Getting the perfect picture of my children for my yearly Christmas card is something of an obsession of mine. Yesterday I drug my whole Seattle family photography into the Seattle portrait studio with an elaborate plan. I wanted a photo of my kids doing the one thing I cannot get my husband of 12 years to do, putting up Christmas lights. I thought it would be festive and fun without dipping too far into cliche’ waters. To bring my plan to fruition, I assembled the following: two strings of Christmas lights, new hats, gloves, scarves for each child, a dead tree limb, box of instant mashed potatoes, and all the patience I could muster.  Like any parent of 3.5 children (our daughter is due in February) I am no stranger to that anxious feeling that fills the pit of your stomach when your child is being professionally photographed. However, I have the double jeopardy factor of also being the photographer.  Needless to say, photographing my own children as a group can cause enough anxiety to require a prescription. So I decided to do something I’ve never done with them before; I photographed each child separately with the intent of Photoshopping them all together after the fact.  Here’s how it went down…

Step 1: Photograph my daughter. Audrey is 8 and her status as a middle child often means she is the instigator of trouble. Her creative nature tends to run wild in situations that combine sugar and periods of minimal parental supervision. This was the case last night. I knew right away that photographing her first would help limit the possibility of filing an insurance claim the following morning. The additional benefit was that she was removed from her brothers and unable to dare them to do anything or start any fights. Once I had the tree lit, ladder in place, and a bed of fresh snow (instant mashed potatoes) covering everything, it was easy to capture a few fun photos of her as she pretended to string lights and giggle. One of her best qualities is her infectious laughter and the ease at which she finds humor in life.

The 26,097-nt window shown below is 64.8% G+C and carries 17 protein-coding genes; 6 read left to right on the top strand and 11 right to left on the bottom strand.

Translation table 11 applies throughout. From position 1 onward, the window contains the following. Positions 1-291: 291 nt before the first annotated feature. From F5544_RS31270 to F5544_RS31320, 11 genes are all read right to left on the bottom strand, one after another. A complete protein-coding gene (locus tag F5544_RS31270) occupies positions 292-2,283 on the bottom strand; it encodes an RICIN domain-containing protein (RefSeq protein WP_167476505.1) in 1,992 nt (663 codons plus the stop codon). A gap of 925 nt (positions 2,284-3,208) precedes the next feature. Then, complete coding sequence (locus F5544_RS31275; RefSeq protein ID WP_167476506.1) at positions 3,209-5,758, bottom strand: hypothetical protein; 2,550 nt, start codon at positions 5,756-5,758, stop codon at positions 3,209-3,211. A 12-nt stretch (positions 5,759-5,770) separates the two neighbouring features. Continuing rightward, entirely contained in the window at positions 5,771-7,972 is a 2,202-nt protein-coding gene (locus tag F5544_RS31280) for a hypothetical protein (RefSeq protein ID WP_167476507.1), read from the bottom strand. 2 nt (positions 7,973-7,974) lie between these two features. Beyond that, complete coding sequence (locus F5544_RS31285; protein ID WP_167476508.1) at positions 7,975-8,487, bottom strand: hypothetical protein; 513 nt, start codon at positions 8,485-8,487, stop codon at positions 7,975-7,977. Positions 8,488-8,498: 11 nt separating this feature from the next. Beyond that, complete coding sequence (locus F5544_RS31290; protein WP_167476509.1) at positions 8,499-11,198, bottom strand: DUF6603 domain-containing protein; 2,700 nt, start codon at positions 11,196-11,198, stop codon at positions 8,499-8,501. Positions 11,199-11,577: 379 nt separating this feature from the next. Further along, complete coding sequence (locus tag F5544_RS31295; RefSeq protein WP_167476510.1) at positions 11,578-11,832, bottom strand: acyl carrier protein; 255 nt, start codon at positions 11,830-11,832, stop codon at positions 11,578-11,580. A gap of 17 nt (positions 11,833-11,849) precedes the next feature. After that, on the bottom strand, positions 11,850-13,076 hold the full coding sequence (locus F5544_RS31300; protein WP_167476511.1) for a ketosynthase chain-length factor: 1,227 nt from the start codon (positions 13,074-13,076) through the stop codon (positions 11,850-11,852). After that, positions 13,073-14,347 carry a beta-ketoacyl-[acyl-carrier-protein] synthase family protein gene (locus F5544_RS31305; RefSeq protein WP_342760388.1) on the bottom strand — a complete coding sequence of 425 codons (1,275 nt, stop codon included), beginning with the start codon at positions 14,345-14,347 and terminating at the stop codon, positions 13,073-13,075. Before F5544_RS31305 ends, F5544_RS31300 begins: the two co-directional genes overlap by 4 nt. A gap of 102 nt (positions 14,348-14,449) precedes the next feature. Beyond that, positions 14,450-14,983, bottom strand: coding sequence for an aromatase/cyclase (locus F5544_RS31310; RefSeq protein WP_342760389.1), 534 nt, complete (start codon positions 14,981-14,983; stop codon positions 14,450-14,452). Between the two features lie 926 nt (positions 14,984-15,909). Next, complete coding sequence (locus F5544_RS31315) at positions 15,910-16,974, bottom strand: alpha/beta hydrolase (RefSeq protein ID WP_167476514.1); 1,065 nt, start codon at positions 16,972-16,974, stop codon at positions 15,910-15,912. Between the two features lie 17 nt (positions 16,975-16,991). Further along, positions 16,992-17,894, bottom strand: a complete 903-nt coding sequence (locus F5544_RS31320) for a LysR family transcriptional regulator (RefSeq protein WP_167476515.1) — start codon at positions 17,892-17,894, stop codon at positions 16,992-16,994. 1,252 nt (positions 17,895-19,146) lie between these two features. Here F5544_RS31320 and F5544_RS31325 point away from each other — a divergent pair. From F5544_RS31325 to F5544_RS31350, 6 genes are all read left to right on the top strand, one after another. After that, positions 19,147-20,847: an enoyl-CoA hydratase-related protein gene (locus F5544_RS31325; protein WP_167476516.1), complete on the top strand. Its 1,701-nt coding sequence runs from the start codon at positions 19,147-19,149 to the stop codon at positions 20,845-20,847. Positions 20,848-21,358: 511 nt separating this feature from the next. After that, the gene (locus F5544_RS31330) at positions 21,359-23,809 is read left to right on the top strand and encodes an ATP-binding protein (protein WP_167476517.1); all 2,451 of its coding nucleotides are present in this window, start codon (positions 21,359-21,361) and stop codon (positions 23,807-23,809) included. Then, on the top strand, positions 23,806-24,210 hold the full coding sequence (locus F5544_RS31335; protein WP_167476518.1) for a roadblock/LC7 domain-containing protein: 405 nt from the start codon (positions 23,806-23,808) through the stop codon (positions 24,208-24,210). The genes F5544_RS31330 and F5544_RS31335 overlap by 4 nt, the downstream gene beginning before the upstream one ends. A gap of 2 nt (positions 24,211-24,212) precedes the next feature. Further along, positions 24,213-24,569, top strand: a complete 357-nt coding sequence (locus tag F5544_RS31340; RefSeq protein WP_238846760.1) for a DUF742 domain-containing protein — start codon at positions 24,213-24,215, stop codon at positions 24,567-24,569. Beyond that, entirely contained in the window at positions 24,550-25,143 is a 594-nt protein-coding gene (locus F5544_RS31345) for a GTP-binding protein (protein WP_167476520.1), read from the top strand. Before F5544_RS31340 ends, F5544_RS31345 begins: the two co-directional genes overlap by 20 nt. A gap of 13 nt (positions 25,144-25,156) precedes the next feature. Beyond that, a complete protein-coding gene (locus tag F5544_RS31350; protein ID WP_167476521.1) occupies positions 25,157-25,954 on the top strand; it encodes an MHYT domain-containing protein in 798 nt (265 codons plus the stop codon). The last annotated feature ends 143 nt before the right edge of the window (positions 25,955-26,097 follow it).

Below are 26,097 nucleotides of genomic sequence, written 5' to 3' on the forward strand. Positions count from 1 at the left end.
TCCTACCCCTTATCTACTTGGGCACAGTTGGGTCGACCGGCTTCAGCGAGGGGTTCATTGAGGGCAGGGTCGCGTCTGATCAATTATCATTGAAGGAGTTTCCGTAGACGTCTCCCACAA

Step 2: Photograph my youngest son. Five year old Alex has about a 3 second attention span. I knew that a few things had to happen to get him in the photo. First, he had to positioned in a stationary spot so I could keep my camera focused on him. Second, we would have to ask him to say butt, poop, or fart, to entice him to smile. Third, all of this had to happen without his siblings present or there was no chance of getting him to follow directions. I took three frames before he had enough and felt entitled to the donut we had promised as a reward.

Step 3: Photograph my oldest boy. Tyler, like many oldest siblings has spent a good amount of time being photographed by me in his 10 years of life. However, he hates it more than his siblings and is at an age where it’s nearly impossible to get a natural smile or to convince him not to look in the camera. We took 20 images of him just to get one where he didn’t look constipated, angry, bored, or simply goofy.

Step 4: Photograph the Christmas lights separately. Here’s the real trick of it all. Getting kids to hold still can be “challenging”. Getting them to do it when your only light source is LED Christmas lights is nearly impossible. I knew from the beginning that to get a sharp, well lit images of the kids, flash would be required. I also knew that I wanted the final image to look as if they were indeed lit by the glow of the lights and maybe an outdoor flood light for good measure. This meant making a different, much longer exposure for the lights without any children. Once I had all 4 images, all that was left to do was sweep up the 64 oz. of instant potatoes that had filled the studio, give the kids their obligatory bribes, and spend the next 8 hours doing digital manipulations.